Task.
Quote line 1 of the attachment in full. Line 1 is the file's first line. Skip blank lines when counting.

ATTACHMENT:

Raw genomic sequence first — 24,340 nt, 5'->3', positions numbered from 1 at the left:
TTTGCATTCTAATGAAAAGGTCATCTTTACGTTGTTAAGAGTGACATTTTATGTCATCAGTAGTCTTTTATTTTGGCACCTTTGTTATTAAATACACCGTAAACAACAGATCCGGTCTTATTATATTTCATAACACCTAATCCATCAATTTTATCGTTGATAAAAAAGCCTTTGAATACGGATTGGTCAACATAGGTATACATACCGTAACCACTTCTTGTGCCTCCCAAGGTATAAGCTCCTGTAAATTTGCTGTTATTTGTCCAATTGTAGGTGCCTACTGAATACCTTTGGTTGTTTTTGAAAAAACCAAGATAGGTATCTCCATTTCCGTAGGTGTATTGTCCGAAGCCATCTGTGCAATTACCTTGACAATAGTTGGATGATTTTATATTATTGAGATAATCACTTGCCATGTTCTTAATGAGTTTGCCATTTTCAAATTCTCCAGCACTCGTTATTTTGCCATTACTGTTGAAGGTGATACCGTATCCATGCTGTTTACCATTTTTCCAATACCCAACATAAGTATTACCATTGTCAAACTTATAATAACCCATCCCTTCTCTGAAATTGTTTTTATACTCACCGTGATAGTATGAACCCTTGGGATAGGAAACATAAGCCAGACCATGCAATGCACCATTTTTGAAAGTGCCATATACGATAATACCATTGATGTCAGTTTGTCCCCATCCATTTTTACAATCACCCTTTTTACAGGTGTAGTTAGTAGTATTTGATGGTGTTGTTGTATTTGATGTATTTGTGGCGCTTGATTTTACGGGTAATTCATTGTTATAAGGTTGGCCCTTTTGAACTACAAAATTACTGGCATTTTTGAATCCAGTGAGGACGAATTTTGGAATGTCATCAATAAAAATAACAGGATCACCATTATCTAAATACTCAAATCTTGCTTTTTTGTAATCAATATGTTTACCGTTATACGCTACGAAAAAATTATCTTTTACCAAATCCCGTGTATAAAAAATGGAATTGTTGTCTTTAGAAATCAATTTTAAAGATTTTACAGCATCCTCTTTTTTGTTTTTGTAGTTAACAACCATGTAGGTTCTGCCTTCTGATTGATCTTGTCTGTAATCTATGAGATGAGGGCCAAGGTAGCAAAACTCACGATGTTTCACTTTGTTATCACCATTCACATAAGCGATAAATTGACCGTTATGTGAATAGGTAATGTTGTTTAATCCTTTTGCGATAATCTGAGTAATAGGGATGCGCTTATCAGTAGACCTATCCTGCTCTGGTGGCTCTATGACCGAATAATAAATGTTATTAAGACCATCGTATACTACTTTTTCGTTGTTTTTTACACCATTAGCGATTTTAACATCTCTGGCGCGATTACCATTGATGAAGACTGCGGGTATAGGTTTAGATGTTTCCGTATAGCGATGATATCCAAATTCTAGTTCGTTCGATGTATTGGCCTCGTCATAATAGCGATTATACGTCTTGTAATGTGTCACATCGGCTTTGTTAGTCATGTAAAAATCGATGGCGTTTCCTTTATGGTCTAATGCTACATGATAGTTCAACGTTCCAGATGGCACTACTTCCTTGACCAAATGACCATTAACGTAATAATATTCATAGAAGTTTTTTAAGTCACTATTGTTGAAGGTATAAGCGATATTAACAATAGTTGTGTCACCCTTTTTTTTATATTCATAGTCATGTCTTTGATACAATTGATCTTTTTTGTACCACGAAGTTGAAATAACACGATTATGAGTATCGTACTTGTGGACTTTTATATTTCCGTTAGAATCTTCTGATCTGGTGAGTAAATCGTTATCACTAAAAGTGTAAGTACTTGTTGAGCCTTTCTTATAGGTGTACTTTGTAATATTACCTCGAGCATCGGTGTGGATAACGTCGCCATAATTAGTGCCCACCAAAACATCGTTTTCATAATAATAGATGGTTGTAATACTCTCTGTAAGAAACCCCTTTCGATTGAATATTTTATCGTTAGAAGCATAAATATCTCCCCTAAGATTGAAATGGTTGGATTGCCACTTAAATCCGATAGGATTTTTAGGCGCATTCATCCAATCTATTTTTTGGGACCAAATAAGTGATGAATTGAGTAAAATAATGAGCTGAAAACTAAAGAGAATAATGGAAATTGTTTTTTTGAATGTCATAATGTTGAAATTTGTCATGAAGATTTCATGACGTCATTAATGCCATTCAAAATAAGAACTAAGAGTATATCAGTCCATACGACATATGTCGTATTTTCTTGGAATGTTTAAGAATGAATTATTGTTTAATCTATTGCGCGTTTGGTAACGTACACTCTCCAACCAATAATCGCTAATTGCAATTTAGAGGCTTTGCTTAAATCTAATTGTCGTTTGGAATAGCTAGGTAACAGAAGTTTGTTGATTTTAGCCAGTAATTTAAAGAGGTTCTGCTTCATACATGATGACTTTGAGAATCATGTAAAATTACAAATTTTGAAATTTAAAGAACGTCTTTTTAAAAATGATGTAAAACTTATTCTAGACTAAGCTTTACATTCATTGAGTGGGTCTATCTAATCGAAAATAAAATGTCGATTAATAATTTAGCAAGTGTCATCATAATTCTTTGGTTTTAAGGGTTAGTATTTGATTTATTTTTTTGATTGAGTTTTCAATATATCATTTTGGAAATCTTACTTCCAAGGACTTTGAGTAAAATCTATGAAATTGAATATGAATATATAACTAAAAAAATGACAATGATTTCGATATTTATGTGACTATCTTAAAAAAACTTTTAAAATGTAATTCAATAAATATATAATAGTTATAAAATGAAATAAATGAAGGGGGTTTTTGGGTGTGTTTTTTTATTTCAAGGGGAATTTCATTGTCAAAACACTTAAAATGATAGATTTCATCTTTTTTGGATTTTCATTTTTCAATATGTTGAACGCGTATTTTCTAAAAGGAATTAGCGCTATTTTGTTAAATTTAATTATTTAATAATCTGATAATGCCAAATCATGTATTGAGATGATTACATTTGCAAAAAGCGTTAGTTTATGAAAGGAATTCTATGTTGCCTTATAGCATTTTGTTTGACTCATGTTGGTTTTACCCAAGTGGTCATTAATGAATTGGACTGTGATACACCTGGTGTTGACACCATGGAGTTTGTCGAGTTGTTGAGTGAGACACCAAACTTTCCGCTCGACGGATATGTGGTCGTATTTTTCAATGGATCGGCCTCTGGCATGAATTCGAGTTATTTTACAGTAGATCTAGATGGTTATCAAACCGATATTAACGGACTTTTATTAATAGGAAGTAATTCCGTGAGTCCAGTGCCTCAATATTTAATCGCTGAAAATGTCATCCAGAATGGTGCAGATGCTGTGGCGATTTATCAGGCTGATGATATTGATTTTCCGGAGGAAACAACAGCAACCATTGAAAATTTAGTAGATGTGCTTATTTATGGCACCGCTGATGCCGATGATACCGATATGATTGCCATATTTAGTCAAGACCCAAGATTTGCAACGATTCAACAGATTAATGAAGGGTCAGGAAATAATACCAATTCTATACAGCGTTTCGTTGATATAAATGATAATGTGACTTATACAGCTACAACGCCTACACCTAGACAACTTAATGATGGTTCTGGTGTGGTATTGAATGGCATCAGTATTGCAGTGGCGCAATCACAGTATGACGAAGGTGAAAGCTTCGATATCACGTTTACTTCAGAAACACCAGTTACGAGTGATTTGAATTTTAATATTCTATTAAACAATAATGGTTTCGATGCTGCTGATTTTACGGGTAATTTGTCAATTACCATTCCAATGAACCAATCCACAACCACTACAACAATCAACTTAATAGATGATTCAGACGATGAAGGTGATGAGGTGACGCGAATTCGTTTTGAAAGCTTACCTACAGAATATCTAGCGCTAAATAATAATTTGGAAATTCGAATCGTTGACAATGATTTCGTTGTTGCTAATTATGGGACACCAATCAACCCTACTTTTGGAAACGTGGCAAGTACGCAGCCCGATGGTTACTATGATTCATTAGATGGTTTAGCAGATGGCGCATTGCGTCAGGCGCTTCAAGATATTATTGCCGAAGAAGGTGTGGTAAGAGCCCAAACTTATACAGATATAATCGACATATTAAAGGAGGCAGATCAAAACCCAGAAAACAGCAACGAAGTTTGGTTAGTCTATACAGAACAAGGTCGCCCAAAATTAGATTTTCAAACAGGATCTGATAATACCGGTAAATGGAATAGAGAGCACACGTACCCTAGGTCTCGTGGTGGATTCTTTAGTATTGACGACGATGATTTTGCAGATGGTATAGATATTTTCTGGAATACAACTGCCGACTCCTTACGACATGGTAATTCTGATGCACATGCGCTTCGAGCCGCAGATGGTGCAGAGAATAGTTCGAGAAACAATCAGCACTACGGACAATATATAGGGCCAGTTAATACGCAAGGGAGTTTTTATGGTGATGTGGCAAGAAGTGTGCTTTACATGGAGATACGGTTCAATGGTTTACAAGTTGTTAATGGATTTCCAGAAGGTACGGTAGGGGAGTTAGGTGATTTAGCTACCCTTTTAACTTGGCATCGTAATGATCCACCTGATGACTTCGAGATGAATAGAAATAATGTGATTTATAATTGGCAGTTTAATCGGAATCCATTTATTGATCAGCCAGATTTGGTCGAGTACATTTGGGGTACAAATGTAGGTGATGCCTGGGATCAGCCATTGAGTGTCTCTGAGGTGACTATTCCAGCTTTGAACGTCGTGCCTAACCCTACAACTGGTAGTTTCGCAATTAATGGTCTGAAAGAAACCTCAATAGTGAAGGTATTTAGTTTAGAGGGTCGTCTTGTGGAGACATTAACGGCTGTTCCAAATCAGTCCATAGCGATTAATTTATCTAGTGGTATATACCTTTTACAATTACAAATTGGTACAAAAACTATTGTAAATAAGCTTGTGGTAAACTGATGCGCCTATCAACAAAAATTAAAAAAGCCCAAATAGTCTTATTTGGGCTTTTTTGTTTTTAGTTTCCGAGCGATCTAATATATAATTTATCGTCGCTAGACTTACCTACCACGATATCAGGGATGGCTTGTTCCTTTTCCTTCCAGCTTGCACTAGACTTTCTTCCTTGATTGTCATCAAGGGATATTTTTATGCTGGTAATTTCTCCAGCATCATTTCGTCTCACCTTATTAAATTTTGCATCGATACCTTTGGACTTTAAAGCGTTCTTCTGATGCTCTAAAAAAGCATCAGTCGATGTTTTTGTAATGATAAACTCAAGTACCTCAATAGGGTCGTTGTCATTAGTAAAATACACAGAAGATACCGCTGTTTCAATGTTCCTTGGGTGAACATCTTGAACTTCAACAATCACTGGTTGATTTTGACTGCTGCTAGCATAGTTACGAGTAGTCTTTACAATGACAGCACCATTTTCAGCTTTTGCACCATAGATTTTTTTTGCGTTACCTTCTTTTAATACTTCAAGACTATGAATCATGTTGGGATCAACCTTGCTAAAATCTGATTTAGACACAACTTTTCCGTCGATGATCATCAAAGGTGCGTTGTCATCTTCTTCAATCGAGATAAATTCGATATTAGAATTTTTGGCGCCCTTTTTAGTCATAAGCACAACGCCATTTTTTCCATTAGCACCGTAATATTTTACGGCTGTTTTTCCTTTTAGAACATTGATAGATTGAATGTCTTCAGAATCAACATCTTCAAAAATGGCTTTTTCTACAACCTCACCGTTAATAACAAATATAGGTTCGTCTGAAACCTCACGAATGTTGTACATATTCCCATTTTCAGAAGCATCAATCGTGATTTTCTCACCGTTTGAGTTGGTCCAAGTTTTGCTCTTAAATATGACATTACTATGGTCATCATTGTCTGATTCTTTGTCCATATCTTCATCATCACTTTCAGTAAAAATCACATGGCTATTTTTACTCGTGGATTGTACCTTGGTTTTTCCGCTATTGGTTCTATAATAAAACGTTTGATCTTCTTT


Raw genomic sequence first — 24,340 nt, 5'->3', positions numbered from 1 at the left: